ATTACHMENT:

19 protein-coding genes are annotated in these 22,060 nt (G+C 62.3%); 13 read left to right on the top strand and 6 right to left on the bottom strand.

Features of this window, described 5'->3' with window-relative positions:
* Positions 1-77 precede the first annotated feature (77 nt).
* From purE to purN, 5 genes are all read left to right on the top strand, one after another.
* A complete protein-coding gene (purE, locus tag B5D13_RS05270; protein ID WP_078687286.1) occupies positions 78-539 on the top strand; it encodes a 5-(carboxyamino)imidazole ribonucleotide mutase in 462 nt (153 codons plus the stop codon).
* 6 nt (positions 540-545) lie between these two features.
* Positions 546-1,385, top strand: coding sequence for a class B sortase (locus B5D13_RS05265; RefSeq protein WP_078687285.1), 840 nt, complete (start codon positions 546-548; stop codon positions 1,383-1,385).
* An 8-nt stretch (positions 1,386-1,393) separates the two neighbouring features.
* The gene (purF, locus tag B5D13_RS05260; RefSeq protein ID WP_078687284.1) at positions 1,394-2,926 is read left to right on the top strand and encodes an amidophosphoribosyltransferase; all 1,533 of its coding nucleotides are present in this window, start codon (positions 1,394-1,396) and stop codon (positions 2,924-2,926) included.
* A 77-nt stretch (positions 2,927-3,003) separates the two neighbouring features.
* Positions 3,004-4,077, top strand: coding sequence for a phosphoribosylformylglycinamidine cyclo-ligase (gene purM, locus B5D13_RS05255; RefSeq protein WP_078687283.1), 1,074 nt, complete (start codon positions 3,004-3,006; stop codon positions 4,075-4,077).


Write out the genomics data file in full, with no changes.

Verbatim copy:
19 protein-coding genes are annotated in these 22,060 nt (G+C 62.3%); 13 read left to right on the top strand and 6 right to left on the bottom strand.

Features of this window, described 5'->3' with window-relative positions:
* Positions 1-77 precede the first annotated feature (77 nt).
* From purE to purN, 5 genes are all read left to right on the top strand, one after another.
* A complete protein-coding gene (purE, locus tag B5D13_RS05270; protein ID WP_078687286.1) occupies positions 78-539 on the top strand; it encodes a 5-(carboxyamino)imidazole ribonucleotide mutase in 462 nt (153 codons plus the stop codon).
* 6 nt (positions 540-545) lie between these two features.
* Positions 546-1,385, top strand: coding sequence for a class B sortase (locus B5D13_RS05265; RefSeq protein WP_078687285.1), 840 nt, complete (start codon positions 546-548; stop codon positions 1,383-1,385).
* An 8-nt stretch (positions 1,386-1,393) separates the two neighbouring features.
* The gene (purF, locus tag B5D13_RS05260; RefSeq protein ID WP_078687284.1) at positions 1,394-2,926 is read left to right on the top strand and encodes an amidophosphoribosyltransferase; all 1,533 of its coding nucleotides are present in this window, start codon (positions 1,394-1,396) and stop codon (positions 2,924-2,926) included.
* A 77-nt stretch (positions 2,927-3,003) separates the two neighbouring features.
* Positions 3,004-4,077, top strand: coding sequence for a phosphoribosylformylglycinamidine cyclo-ligase (gene purM, locus B5D13_RS05255; RefSeq protein WP_078687283.1), 1,074 nt, complete (start codon positions 3,004-3,006; stop codon positions 4,075-4,077).